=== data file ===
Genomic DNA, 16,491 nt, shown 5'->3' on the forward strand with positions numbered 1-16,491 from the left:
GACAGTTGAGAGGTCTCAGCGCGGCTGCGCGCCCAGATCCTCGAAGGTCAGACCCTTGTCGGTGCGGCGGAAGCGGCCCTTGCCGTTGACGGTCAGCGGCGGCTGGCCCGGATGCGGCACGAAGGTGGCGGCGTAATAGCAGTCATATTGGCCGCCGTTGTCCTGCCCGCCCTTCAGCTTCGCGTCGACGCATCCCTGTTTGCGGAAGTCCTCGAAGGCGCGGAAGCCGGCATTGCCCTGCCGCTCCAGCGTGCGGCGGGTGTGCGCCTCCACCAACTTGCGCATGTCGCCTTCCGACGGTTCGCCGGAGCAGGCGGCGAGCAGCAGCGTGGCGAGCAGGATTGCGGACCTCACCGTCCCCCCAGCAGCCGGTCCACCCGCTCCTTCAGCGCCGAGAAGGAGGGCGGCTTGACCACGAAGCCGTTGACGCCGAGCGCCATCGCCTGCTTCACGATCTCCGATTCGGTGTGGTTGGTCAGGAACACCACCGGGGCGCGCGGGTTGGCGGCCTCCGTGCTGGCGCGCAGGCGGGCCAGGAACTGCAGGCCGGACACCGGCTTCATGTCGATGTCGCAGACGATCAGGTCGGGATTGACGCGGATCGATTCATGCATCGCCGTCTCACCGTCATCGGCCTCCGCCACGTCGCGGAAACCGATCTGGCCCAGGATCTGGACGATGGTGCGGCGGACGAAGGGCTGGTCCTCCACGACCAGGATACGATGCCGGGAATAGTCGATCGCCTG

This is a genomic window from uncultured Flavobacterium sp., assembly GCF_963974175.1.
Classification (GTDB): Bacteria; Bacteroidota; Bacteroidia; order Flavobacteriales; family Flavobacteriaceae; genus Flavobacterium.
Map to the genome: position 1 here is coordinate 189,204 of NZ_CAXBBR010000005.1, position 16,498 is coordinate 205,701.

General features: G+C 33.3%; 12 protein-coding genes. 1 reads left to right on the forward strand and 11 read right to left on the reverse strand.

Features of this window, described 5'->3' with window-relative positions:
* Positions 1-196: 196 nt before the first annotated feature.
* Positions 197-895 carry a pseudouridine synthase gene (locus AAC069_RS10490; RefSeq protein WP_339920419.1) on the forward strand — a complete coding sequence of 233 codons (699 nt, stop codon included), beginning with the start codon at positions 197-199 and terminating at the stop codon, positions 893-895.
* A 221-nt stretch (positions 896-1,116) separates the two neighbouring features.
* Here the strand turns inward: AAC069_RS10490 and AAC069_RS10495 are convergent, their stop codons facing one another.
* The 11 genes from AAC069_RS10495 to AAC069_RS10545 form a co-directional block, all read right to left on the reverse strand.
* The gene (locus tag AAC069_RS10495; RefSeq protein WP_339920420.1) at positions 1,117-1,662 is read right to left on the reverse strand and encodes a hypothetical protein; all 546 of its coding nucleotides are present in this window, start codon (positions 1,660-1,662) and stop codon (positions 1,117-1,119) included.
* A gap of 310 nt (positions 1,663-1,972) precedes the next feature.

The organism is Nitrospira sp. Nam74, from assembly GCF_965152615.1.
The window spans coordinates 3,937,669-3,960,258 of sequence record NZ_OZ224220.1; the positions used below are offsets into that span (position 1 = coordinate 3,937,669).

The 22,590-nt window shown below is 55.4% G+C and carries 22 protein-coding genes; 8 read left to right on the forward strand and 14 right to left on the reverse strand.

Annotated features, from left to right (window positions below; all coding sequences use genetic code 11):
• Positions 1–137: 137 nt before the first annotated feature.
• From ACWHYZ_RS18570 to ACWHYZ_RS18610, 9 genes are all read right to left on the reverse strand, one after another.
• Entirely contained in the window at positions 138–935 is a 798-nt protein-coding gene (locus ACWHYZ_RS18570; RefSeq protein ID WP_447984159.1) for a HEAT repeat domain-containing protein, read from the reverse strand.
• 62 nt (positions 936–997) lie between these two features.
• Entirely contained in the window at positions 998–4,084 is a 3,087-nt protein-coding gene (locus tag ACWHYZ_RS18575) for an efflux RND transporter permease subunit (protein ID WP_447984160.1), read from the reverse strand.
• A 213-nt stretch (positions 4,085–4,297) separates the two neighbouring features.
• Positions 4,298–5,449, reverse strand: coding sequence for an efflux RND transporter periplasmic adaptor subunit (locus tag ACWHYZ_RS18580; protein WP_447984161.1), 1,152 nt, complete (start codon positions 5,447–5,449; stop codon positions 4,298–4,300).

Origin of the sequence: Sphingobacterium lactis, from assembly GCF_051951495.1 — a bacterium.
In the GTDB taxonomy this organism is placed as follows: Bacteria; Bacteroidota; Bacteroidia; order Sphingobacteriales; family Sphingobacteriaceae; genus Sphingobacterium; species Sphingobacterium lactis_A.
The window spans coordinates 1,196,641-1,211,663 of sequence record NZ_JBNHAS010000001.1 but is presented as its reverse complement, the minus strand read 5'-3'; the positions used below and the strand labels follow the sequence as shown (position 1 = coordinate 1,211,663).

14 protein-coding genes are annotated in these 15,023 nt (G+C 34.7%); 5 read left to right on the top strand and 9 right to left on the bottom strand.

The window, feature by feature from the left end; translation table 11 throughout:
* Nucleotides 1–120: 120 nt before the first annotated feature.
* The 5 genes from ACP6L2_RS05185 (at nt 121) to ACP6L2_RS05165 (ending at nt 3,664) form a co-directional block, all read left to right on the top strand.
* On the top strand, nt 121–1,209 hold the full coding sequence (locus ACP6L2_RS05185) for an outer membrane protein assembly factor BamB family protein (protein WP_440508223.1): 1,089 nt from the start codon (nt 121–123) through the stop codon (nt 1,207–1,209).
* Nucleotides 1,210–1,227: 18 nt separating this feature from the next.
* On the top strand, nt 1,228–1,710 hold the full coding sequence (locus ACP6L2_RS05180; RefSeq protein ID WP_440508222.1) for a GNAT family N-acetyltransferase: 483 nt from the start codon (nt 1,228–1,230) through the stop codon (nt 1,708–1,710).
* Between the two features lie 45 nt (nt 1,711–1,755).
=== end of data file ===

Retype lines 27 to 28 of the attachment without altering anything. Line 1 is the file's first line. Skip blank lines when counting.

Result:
In the GTDB taxonomy this organism is placed as follows: Bacteria; Bacteroidota; Bacteroidia; order Sphingobacteriales; family Sphingobacteriaceae; genus Sphingobacterium; species Sphingobacterium lactis_A.
The window spans coordinates 1,196,641-1,211,663 of sequence record NZ_JBNHAS010000001.1 but is presented as its reverse complement, the minus strand read 5'-3'; the positions used below and the strand labels follow the sequence as shown (position 1 = coordinate 1,211,663).